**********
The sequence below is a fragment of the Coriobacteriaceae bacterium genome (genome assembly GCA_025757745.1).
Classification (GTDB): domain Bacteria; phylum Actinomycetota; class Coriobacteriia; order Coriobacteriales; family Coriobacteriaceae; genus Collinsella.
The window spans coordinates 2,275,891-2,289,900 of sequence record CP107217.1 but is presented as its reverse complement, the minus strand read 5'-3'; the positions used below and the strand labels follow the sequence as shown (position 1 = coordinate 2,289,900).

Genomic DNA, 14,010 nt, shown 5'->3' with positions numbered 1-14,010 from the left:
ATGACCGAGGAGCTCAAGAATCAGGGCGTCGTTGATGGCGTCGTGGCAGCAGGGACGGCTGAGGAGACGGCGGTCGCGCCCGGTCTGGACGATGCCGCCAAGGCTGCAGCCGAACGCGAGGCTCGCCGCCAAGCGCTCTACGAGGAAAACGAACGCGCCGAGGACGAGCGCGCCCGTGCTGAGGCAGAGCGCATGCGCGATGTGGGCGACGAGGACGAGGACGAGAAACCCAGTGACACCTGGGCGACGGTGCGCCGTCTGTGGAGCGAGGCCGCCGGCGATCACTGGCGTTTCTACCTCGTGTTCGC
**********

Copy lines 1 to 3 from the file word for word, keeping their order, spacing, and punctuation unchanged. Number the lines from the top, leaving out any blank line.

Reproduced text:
The sequence below is a fragment of the Coriobacteriaceae bacterium genome (genome assembly GCA_025757745.1).
Classification (GTDB): domain Bacteria; phylum Actinomycetota; class Coriobacteriia; order Coriobacteriales; family Coriobacteriaceae; genus Collinsella.
The window spans coordinates 2,275,891-2,289,900 of sequence record CP107217.1 but is presented as its reverse complement, the minus strand read 5'-3'; the positions used below and the strand labels follow the sequence as shown (position 1 = coordinate 2,289,900).